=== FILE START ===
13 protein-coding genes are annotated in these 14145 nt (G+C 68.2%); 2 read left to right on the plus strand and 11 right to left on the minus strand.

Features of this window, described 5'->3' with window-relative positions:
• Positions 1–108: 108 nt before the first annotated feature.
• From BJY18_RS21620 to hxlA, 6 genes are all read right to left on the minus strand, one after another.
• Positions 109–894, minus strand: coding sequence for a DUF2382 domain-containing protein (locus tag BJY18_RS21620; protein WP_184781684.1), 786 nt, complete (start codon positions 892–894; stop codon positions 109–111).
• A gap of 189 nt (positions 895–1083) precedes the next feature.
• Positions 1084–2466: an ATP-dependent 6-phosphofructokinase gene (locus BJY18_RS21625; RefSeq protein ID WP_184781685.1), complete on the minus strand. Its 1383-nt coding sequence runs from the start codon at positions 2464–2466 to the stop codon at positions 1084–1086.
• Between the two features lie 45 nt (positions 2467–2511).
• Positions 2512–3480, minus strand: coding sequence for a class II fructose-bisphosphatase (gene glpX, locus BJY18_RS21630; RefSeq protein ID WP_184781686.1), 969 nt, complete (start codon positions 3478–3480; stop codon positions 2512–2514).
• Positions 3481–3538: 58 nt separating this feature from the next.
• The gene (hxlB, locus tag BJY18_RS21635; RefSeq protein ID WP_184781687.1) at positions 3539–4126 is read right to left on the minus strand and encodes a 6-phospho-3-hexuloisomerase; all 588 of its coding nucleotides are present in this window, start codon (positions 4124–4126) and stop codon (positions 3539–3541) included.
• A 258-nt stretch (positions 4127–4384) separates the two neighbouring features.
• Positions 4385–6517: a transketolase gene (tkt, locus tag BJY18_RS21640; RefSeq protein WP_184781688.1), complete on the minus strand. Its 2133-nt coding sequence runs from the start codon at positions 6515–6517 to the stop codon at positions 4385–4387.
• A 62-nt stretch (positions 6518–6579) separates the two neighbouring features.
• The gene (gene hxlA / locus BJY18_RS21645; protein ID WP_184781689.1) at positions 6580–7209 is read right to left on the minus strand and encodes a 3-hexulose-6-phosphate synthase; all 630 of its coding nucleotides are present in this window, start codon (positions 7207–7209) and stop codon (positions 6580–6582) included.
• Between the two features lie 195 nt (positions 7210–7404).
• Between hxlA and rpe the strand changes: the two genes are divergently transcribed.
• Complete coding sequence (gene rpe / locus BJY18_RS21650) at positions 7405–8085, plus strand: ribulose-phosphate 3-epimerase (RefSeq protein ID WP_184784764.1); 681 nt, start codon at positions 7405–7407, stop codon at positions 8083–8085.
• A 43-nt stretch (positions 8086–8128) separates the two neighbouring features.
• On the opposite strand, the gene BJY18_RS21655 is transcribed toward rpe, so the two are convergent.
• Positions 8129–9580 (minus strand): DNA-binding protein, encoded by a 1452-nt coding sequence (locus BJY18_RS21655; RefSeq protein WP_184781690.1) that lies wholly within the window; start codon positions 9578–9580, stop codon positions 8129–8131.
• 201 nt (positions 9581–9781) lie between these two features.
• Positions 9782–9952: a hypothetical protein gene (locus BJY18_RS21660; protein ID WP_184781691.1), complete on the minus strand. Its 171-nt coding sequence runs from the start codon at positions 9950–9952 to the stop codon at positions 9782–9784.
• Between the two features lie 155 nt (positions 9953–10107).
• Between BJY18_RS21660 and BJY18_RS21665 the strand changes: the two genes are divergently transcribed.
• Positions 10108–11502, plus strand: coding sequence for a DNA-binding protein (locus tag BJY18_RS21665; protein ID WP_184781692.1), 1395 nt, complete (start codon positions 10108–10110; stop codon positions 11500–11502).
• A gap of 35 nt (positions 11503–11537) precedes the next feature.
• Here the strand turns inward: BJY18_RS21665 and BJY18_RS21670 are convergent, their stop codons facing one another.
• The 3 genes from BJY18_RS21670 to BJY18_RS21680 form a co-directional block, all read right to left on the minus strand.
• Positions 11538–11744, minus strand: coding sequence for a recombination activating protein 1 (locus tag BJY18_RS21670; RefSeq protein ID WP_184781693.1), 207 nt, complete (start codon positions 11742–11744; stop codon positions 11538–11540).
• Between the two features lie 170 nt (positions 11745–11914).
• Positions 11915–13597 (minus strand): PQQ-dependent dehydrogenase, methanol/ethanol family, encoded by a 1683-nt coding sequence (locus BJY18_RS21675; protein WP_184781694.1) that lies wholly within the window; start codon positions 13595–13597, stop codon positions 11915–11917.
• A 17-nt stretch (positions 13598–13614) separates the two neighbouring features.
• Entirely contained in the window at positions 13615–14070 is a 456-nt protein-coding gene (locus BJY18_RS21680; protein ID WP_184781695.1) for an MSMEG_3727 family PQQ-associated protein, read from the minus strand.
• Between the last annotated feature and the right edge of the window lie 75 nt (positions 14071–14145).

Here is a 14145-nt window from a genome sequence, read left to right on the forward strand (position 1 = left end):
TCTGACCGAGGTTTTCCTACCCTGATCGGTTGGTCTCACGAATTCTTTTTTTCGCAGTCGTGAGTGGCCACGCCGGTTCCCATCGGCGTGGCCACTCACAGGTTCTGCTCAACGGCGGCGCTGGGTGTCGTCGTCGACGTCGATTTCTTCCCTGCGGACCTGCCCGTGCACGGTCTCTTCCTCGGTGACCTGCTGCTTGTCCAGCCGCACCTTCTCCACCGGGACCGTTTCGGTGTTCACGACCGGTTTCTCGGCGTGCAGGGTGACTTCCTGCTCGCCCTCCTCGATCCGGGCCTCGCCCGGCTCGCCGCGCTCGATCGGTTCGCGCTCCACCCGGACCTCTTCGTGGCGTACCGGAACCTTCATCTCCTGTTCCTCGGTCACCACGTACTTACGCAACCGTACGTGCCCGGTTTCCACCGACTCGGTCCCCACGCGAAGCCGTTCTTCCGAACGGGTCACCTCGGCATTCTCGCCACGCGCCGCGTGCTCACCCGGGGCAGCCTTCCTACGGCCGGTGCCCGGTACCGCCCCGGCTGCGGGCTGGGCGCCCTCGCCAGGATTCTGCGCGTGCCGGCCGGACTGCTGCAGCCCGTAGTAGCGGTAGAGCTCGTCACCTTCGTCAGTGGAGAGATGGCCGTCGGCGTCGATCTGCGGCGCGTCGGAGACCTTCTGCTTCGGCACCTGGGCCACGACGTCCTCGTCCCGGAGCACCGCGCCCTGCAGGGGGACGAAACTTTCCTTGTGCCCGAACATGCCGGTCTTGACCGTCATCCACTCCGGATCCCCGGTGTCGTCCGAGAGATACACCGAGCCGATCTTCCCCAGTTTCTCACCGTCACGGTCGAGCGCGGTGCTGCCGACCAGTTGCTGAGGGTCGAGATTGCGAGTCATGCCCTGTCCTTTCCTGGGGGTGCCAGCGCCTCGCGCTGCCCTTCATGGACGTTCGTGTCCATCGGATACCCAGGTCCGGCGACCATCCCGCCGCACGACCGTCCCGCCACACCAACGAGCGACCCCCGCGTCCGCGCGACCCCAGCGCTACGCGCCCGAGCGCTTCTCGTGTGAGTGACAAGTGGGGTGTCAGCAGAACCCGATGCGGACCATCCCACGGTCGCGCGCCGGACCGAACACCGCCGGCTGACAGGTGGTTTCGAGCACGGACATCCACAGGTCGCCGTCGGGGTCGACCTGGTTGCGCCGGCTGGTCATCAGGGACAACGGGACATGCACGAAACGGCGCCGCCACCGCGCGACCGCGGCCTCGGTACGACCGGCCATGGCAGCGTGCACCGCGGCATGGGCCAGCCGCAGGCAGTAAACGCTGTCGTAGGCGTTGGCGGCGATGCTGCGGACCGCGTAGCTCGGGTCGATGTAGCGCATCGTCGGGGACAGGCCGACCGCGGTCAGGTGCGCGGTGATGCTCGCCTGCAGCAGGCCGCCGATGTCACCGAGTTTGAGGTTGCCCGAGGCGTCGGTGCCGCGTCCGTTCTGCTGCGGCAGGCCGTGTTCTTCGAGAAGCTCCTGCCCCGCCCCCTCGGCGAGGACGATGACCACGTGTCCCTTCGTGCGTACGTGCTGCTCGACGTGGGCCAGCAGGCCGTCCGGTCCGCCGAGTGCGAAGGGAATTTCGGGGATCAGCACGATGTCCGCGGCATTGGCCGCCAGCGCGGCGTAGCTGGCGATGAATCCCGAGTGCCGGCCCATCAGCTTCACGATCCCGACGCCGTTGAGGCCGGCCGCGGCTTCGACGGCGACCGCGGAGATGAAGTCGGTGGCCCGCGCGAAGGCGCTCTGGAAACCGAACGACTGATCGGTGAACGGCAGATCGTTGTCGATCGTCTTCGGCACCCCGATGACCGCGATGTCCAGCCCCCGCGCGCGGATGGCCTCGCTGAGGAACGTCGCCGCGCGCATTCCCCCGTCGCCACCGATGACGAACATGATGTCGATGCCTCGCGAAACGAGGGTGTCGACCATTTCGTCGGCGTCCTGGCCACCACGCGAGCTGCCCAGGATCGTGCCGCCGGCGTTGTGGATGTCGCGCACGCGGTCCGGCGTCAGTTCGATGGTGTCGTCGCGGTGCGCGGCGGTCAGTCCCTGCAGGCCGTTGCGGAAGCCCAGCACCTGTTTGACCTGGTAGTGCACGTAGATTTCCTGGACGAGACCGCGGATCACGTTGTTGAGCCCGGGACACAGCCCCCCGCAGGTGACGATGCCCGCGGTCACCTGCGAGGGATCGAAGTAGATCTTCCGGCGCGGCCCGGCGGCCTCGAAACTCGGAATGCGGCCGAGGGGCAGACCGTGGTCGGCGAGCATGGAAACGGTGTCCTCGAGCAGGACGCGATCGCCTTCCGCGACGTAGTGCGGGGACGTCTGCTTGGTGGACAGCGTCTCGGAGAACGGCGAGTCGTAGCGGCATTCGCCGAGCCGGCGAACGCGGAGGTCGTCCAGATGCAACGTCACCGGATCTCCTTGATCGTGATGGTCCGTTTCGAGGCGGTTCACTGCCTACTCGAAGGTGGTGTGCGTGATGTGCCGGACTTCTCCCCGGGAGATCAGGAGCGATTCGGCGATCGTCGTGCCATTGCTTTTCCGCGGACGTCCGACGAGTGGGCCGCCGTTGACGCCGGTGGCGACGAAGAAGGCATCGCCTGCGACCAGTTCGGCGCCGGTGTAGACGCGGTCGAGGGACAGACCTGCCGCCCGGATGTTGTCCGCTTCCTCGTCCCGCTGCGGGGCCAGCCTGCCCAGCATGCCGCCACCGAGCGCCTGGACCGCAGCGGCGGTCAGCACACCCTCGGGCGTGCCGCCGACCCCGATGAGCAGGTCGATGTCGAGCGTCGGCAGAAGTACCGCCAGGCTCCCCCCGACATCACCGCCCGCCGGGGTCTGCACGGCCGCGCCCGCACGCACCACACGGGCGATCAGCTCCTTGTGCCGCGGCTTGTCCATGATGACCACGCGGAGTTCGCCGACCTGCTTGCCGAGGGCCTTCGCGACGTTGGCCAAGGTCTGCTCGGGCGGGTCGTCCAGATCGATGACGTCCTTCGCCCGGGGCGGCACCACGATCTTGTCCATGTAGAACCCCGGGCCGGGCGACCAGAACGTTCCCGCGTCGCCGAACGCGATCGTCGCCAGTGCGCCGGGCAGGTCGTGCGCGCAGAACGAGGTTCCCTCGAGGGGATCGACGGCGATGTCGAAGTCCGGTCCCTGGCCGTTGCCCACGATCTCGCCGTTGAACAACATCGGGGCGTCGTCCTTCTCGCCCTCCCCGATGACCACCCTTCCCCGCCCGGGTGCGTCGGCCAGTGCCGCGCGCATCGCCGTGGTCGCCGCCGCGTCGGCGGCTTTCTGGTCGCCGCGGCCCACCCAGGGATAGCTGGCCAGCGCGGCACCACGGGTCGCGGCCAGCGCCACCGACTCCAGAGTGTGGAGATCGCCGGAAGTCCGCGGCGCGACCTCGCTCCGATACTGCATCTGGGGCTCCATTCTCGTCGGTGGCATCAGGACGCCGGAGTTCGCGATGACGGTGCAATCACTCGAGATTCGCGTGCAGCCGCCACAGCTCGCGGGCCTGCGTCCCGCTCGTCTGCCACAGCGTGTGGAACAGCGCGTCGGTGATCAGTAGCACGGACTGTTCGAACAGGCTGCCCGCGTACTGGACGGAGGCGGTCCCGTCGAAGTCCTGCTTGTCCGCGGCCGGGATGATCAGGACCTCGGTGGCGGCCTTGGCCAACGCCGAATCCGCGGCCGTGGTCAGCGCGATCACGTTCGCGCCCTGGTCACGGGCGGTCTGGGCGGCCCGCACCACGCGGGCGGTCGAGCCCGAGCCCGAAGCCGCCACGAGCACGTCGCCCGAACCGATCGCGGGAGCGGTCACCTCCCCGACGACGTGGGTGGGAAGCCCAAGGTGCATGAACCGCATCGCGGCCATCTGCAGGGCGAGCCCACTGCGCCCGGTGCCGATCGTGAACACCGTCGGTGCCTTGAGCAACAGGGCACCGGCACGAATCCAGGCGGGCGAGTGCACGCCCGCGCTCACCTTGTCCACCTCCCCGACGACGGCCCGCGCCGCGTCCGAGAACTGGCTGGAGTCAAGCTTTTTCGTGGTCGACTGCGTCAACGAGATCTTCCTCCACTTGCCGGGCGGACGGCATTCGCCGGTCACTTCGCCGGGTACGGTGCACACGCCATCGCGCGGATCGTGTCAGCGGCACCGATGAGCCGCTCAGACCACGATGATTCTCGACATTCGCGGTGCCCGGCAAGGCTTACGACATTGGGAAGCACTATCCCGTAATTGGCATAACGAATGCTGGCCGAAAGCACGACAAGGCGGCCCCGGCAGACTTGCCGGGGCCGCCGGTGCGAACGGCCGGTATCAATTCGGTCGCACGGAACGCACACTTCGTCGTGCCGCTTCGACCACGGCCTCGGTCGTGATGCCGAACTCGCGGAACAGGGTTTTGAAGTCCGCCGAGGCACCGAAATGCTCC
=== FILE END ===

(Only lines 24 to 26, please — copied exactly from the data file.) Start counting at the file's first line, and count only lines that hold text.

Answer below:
• Between the two features lie 155 nt (positions 9953–10107).
• Between BJY18_RS21660 and BJY18_RS21665 the strand changes: the two genes are divergently transcribed.
• Positions 10108–11502, plus strand: coding sequence for a DNA-binding protein (locus tag BJY18_RS21665; protein ID WP_184781692.1), 1395 nt, complete (start codon positions 10108–10110; stop codon positions 11500–11502).